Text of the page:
Heathrow Airport would face a black hole in excess of £16bn to pay for enhancements to road and rail links to the airport should the third runway be given the green light, Transport for London (TfL) has warned.
The total cost for the upgrades would stand at £18.4bn, TfL said, far more than the £2.2bn Heathrow estimated.
The cost will be closely scrutinised over the coming weeks as the government is expected to move towards a long-awaited decision on where to expand airport capacity in the south east.
Last year business groups had hit out at government inaction on the decision after the independent Airports Commission recommended building a third runway at Heathrow.
In the Airports Commission report, which was published last summer, it was estimated that the cost to enhance rail and road would be £5.7bn, spent on projects including putting part of the M25 in a tunnel.
But TfL warned that if Heathrow expansion is allowed to proceed without the necessary scale of infrastructure intervention and road user charging, there will be significant consequences, both for the airport and the wider region.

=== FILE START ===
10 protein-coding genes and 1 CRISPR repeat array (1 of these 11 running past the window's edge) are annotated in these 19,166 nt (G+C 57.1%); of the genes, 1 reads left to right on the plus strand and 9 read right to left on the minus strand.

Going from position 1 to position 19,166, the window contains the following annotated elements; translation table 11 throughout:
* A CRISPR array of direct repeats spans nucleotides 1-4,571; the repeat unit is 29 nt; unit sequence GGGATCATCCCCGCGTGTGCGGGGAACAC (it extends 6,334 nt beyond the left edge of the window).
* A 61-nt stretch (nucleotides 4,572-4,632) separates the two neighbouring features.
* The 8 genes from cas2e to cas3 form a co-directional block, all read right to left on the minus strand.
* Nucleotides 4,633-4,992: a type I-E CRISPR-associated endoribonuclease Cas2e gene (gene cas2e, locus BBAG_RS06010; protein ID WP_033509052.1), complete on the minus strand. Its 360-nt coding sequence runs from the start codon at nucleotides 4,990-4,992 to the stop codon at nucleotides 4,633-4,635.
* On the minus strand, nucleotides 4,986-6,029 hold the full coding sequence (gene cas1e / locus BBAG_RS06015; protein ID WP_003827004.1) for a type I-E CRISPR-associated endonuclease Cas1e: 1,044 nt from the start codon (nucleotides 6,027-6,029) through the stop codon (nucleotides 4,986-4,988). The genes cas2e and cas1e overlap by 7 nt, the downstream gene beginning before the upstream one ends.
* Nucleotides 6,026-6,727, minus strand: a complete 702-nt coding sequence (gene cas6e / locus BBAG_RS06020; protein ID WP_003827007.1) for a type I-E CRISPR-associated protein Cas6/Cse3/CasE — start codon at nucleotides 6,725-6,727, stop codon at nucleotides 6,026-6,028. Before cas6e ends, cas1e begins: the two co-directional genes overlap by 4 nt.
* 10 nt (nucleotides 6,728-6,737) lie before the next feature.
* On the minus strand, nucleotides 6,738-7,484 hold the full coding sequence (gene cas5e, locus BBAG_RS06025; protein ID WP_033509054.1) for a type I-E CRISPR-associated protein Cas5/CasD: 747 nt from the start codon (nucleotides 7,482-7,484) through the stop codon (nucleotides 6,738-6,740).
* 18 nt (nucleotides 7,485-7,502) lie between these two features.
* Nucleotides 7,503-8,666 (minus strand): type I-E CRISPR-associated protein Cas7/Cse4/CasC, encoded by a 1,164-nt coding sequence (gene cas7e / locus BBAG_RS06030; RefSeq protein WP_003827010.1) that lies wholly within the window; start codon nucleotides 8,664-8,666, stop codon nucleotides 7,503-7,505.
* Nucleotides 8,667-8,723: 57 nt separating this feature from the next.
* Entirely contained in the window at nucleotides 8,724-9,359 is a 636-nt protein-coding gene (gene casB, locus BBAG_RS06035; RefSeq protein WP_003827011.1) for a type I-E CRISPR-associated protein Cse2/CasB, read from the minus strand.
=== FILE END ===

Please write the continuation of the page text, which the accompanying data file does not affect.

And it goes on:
It is anticipated that a third runway at Heathrow would lead to an extra 30m passengers on London's transport network by 2030.
Other projects, such as alterations to the South West Main Line and Great Western Main Line, as well as enhancements of key bus corridors, should also be included in the cost, TfL said.
And TfL added that the commission had underestimated the number of extra passenger journeys on the transport network, while it failed to factor in freight.
But John Holland-Kaye, Heathrow's chief executive, said that the TfL estimate is just a "long list of anything that might be needed across London", the Financial Times reported.
The £18.4bn figure breakdown was revealed after a freedom of information request by Greenpeace.
John Sauven, executive director of the environmental group, said that the figures showed a "gaping hole" in financing for Heathrow expansion.
Earlier this year Heathrow hired four contractors to work on plans to build a third runway, despite a lack of approval from the government.